Canine Dental Care – Does your Dog have a Toothbrush?

Illness that begins as poor dental hygiene is a worrying affair. What starts as a seemingly simple build-up of tartar in your dog’s mouth can lead to serious illness. In some cases tartar can spread bacteria to major organs with grave results and many experts believe that dental disease can cheat a dog of up to 20% of his potential life expectancy.

When tartar builds in your dog’s mouth, you may notice redness of the gums. This is gingivitis. If left untreated, this can result in a condition called Periodontitis (inflammation and infection). Repeated infections and inflammation can cause tooth loosening or loss. Symptoms of dental problems in dogs are bad breath, pain, difficulty chewing and eating, swollen or bleeding gums and a build-up of brown tartar on and between teeth.

There is good news!  Whether your dog is experiencing dental problems, or not, you can adopt some simple dental hygiene practices right now to avoid problems in the future.

We Can Take Action on Tartar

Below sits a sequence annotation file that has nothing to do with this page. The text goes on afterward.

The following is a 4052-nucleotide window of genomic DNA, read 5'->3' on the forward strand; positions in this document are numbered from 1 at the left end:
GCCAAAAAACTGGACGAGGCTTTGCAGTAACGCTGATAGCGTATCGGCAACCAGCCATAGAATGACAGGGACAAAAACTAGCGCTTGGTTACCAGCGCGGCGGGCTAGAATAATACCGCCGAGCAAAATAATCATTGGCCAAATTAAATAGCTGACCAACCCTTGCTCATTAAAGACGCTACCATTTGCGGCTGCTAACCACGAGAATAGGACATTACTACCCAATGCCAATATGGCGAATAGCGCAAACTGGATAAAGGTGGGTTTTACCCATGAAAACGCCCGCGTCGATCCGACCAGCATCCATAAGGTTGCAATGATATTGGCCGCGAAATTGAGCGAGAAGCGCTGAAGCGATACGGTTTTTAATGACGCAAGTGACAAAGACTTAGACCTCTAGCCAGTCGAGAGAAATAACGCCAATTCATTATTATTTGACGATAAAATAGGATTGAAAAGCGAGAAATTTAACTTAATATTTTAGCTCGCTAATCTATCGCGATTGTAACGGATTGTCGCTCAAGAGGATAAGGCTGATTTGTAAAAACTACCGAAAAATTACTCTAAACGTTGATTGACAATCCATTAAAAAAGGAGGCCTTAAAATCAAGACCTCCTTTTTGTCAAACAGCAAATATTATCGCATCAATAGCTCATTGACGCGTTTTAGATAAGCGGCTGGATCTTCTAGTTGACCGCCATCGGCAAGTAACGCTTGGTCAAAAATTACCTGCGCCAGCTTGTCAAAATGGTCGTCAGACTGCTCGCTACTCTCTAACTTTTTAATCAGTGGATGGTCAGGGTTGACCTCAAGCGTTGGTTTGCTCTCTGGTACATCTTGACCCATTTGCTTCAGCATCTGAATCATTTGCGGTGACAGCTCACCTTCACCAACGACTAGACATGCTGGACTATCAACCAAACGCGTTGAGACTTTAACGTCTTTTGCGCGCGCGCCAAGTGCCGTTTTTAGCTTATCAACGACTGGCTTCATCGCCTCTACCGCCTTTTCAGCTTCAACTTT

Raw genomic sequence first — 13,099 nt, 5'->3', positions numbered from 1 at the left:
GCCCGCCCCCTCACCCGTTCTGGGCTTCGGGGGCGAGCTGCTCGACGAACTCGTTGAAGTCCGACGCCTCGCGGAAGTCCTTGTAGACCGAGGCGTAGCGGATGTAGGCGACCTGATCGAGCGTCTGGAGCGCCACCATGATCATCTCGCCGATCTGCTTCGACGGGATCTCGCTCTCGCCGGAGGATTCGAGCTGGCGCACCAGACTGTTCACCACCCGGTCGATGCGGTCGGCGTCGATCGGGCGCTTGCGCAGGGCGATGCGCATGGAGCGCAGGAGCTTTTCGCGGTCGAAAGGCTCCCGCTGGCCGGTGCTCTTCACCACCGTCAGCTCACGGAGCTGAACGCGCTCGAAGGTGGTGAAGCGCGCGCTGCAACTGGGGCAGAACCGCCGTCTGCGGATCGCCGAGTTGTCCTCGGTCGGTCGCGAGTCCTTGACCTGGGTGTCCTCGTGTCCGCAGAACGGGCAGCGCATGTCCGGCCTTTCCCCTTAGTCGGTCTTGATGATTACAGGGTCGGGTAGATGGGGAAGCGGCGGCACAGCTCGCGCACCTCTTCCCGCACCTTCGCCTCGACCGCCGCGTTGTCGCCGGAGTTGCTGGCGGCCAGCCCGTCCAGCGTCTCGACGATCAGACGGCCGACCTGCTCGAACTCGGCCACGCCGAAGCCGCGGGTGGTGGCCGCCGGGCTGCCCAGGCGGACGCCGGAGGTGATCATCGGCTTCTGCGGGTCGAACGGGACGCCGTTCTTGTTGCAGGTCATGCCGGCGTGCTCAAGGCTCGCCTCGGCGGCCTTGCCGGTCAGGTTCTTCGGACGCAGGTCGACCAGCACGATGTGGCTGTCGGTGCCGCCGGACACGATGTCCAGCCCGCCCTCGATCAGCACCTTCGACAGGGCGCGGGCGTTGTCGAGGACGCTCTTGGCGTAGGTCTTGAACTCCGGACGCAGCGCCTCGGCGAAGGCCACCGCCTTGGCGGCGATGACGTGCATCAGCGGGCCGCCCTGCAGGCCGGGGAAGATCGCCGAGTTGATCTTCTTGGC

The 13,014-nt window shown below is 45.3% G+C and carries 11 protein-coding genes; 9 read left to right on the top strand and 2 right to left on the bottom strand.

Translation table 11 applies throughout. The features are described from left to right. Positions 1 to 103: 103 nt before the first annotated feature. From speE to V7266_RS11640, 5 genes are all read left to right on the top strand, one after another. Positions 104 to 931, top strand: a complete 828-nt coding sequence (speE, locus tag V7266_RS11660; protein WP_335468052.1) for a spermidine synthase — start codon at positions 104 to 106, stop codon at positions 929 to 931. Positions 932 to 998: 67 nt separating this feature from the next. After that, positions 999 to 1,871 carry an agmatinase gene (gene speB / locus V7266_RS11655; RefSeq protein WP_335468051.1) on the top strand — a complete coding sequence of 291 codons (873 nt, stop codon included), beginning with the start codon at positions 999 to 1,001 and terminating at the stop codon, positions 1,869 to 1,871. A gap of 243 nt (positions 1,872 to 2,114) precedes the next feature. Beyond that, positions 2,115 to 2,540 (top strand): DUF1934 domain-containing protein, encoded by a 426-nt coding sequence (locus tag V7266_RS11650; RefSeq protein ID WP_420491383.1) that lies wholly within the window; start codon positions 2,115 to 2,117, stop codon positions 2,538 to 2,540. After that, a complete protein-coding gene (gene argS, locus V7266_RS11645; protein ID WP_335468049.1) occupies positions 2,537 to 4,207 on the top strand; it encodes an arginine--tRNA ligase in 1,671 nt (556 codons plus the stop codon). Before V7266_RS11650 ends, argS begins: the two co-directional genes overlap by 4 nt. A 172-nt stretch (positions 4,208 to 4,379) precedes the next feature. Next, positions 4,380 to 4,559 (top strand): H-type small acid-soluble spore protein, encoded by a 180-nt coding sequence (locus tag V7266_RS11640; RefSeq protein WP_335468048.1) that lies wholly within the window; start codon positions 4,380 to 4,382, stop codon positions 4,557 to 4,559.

The first thing to do is assess the condition of your dog’s teeth and gums. We, at Livingston Vet Clinic, will be more than happy to see your fur kid if you are worrying about dental health and hygiene.

Any dog with excessive tartar build-up may benefit from a dental descaling operation where he spends the day at our clinic and has a thorough teeth cleaning and exam of the mouth.


Even if your dog already has clean teeth, it is never too early to begin a dental hygiene routine. Great dog care is not waiting for the symptoms to appear, but preventing them altogether. There are a few easy changes you can make which will prevent many health issues later on.

Take a Brush to those Canines

Invest in a dog toothbrush and a canine toothpaste. It’s important not to consider human toothpastes or even some pet store brands which can contain Xylitol, a sugar free sweetener that is toxic to dogs.

Most dog specific toothpastes are meat flavored and dogs welcome them, they taste like a treat. They can be rubbed or brushed onto your dog’s teeth to break down any potential tartar build-up. You can begin by letting him lick the paste from the brush or your finger and gradually over time progress to brushing his teeth for longer.

Take some time to speak to us about your dog’s current diet, how conducive it is to dental health and what you can do with the doggy dinner and snacks to encourage an overall fresher mouth. Something simple, like feeding a daily carrot or tartar control snacks, can make a big difference.

It’s never too soon for clean teeth! Simple dental hygiene habits can easily prevent costly dental procedures and severe disease for your loved one.

Just a few minutes a day of knowledgeable preventative doggy dental care will result in a healthier and happier canine, with clean fresh breath and a smile to be proud of.

Schedule your pet’s dental today! Call (517) 579-2237 or